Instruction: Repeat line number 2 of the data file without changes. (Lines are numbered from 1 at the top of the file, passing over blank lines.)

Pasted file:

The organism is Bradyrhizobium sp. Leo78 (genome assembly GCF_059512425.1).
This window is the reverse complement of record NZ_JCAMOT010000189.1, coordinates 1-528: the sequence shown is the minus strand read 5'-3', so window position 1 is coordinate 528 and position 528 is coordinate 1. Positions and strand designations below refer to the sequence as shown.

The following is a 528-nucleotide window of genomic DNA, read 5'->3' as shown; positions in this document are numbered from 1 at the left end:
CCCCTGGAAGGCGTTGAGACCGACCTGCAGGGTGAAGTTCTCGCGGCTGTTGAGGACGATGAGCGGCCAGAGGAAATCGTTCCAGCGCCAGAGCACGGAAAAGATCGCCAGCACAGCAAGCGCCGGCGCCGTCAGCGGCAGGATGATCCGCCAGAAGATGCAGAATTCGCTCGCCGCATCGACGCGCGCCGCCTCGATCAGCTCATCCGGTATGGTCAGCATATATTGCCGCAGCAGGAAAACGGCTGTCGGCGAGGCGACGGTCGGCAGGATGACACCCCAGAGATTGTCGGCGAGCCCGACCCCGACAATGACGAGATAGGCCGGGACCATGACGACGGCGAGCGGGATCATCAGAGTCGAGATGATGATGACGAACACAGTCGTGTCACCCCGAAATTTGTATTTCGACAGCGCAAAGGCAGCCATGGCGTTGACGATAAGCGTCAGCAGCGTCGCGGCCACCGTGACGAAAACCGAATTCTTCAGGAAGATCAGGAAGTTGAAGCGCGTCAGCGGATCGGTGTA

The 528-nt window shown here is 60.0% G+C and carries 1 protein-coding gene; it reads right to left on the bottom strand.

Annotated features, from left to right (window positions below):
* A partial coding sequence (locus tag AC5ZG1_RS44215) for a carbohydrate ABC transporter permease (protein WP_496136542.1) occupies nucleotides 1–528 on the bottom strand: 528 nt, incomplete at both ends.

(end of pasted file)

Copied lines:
This window is the reverse complement of record NZ_JCAMOT010000189.1, coordinates 1-528: the sequence shown is the minus strand read 5'-3', so window position 1 is coordinate 528 and position 528 is coordinate 1. Positions and strand designations below refer to the sequence as shown.